Trading Greenspan, Part II
By Tony Crescenzi
In my first lesson, “Trading Greenspan, Part I," I described the best way to trade
Greenspan during the two months when he delivers his Humphrey-Hawkins
testimony. But what about the other ten months? The first step is to recognize
that when Greenspan delivers a policy speech, the impact can span several
months. As I said before, this is because Fed policy doesn’t change on a dime.
Thus, once the Fed’s policies become clear, the markets behave as though they
assume that these policies will be in place for a while.
Your trading strategies,
therefore, should evolve around the notion that Fed pronouncements have
But how can we decipher where Fed policy stands on a regular basis? I
suggest you become a regular Fed watcher.
Get in their shadows, in other
words. Being a Fed watcher is actually quite simple.
What it boils down to is
merely tracking the verbiage spewed by the FOMC—that cast of 13,
including Greenspan, who vote on whether to raise or lower interest rates
at FOMC meetings
(held eight times per year). There are five additional Federal
Reserve officials who attend the Fed’s meetings, but they vote only every other
year (they are in essence the proverbial flies-on-the-wall at the FOMC meetings).
While their views matter, too, keep your focus on the voting members.
To get you comfortable with Fed watching, think about it this way
: let’s say
that you’ve been asked to solve a mystery where all the principal players are
known; they talk all the time; you get a plethora of clues about what they’re
thinking; they give you verbatim transcripts of what they say; and they give you
the minutes from all of their policy meetings. I’ll bet you can crack that mystery in
a jiffy. Seen in this light, Fed watching looks pretty well-defined and far less
intimidating than most perceive it.
One of the things that I often tell people to do, and that I find many top
investors already do, is to read the text of the Fed’s speeches.
It is not all
that laborious since most speeches are just a few pages long. Reading their
speeches gives you far greater insight than if you simply read headlines from
newswires that largely reflect a reporter’s subjective view about the speeches.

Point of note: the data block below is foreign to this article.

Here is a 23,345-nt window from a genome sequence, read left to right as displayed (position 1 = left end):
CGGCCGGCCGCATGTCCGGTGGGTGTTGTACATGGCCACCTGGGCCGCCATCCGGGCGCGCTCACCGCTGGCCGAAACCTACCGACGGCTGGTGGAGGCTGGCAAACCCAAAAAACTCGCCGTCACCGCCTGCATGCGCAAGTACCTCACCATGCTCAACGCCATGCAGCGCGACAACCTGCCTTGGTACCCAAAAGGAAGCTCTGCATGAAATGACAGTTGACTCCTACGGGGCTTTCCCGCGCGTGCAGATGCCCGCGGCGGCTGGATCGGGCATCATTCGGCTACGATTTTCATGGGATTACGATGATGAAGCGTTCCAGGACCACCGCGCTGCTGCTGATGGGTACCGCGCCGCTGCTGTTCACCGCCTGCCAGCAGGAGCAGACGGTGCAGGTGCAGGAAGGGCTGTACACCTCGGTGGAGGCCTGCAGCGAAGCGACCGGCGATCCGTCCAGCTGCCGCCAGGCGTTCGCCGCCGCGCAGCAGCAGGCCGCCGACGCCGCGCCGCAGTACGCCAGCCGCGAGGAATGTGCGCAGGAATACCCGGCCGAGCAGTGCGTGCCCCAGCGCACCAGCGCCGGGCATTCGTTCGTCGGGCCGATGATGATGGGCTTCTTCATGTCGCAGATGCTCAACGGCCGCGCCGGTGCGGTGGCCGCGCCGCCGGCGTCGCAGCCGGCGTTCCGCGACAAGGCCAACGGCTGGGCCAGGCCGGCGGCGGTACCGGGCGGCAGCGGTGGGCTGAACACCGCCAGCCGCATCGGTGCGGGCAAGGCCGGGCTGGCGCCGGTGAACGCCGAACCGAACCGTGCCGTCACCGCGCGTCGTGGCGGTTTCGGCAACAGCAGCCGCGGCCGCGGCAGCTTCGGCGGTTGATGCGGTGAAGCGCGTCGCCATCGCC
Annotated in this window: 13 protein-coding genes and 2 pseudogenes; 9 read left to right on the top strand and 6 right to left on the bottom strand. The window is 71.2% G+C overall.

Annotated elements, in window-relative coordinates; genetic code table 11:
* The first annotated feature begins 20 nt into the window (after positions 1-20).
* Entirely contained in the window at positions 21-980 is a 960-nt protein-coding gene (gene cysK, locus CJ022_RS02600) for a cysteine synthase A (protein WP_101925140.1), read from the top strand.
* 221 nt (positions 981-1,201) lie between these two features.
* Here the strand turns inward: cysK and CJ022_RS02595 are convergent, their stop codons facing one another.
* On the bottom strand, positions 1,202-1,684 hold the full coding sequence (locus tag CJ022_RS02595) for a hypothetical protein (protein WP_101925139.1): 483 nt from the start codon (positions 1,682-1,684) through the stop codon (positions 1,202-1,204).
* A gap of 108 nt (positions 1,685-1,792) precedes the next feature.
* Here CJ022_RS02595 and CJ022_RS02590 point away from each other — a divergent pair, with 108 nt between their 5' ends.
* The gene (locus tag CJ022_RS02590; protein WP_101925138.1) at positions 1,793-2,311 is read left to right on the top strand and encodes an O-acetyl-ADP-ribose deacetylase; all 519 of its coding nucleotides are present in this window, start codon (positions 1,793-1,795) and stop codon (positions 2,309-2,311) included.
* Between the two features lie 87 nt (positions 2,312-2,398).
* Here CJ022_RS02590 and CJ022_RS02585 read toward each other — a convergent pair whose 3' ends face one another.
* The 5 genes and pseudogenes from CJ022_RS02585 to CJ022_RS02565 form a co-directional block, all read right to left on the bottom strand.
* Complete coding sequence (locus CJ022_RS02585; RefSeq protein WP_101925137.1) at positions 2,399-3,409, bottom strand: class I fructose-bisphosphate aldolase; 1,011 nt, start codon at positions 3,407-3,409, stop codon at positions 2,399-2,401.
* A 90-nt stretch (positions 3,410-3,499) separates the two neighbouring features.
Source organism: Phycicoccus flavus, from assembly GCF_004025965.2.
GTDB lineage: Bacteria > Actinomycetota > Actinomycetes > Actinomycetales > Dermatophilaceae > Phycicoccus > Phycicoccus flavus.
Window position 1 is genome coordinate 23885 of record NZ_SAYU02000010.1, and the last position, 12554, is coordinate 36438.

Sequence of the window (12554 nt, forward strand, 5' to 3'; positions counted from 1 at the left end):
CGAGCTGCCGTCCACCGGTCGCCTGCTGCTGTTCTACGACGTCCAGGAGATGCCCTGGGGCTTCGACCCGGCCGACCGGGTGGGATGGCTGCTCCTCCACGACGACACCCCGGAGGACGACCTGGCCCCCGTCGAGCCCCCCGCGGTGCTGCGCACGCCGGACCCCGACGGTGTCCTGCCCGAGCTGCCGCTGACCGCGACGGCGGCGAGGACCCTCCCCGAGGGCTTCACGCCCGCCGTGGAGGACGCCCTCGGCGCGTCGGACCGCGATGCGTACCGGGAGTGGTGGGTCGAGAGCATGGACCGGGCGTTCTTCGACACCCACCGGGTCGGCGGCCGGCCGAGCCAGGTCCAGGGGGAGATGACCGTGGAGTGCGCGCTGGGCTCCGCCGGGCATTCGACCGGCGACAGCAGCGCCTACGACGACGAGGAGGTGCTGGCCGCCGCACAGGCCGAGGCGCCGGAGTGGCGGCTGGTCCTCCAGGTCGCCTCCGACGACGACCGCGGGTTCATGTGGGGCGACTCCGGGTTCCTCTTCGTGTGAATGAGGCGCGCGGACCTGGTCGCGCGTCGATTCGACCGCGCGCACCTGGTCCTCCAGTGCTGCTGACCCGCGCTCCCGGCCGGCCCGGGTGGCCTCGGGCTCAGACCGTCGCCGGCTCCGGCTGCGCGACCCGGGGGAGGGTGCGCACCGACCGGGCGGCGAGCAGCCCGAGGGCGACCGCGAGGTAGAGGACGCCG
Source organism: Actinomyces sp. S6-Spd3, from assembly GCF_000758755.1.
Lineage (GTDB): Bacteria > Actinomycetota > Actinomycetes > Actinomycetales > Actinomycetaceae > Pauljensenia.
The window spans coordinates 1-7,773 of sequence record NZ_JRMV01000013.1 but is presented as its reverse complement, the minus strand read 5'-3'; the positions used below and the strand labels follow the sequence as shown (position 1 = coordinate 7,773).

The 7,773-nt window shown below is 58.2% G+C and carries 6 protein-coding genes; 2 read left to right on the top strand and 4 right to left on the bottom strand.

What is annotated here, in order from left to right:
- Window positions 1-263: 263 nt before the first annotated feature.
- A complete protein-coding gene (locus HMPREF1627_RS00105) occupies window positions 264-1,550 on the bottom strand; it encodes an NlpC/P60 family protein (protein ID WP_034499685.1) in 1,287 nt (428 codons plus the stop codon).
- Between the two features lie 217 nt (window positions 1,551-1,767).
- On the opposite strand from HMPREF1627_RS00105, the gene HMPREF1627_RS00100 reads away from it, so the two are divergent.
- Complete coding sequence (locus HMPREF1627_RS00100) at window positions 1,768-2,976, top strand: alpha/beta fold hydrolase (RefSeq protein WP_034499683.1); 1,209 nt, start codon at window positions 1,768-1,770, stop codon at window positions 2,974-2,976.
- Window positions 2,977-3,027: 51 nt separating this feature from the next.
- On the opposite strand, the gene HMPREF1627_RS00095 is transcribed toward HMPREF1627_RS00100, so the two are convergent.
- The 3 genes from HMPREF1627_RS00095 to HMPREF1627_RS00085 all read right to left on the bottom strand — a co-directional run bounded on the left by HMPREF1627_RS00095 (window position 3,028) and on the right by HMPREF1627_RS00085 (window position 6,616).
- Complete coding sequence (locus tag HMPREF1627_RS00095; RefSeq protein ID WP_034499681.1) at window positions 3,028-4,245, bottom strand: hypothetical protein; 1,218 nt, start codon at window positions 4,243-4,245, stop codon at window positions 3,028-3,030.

strongly believe that no investor should leave it up to reporters to tell them
what they should be thinking about what the Fed said
; it is up to you.
perilous to leave it in the hands of reporters, who often have very little
background on the financial markets and, quite frankly, can be novices
the work yourself and you will find a dramatic improvement in your mastery over
the state of Fed policy.
What should you look for when you are reading the text? I look for key
phrases that are repeated in lockstep by several Fed members
. When I see
a particular phrase used either verbatim or nearly so by a few members, I always
sense that the phrase is a representation of current Fed policy. When this
happens, I envision Fed members meeting with each other, either in person or by
telephone conference, drawing conclusions about where they stand on policy.
This then finds its way into their public comments. Of course, all Fed members
have their own personal views that they freely express, but this helps us in the
battle to interpret the Fed’s public comments. How? Basically,
consistency in the use of phraseology by members known to have bipolar
views on monetary policy (just as a democrat and republican would on the
issue of tax cuts), then their joint use of a particular phrase is generally a
strong indication of agreement over where the Fed stands on a particular
Last year, for example, just before the Fed began its most recent rate hike cycle,
several Fed members repeatedly used the phrase, “the balance of risks have
shifted (toward higher inflation).” Their common use of this phrase told me that
the Fed was in the midst of formulating a new policy designed to counter those
risks. This, of course, meant that rate hikes were on the way and they did indeed
It is always striking to me to think that if I simply follow the words of a
handful of people (the Fed), I can gain insights that I believe give me an
edge on millions of investors. That is why I always include the Fed in my
Greenspan the Chameleon
Now that I have given you insights into Trading Greenspan, there is one
last thing to keep in mind: Greenspan is a chameleon. He changes his
stripes all the time. He has savoir-faire—he knows the right thing to do at
the right time.
Dogma toward policies that can get quickly outdated or outmoded
doesn’t bog him down. One minute he is the champion of a particular economic
model, the next he scraps it. Greenspan has an indelible record in this regard
and it has served both he and the American economy well.
You need simply
avoid getting mired in the belief that you have Greenspan all figured out.
Greenspan’s views, you see, evolve with the times.
The best example of this, of course, was his recent near-total abandonment
of the traditional view that strong economic growth leads to inflation.
critical shift gave him the presence of mind to “permit” the economy to grow at an
average rate of more than 4% over the past four years, a rate long considered to
be well above the 2.5% speed limit that the Fed has historically used as their
guide in the formulation of monetary policy.
Greenspan deftly saw that things were indeed different this time. He sensed that
the implementation of new technology and innovations had changed the rules of
the game. Greenspan, therefore, became more tolerant of strong growth than his
past record would have led you to believe.
Incredibly, Greenspan saw that the
current period might be, as he called it, a “once-in-a-century period of
innovation.” Once-in-a-century indeed. That’s an appellation that belongs
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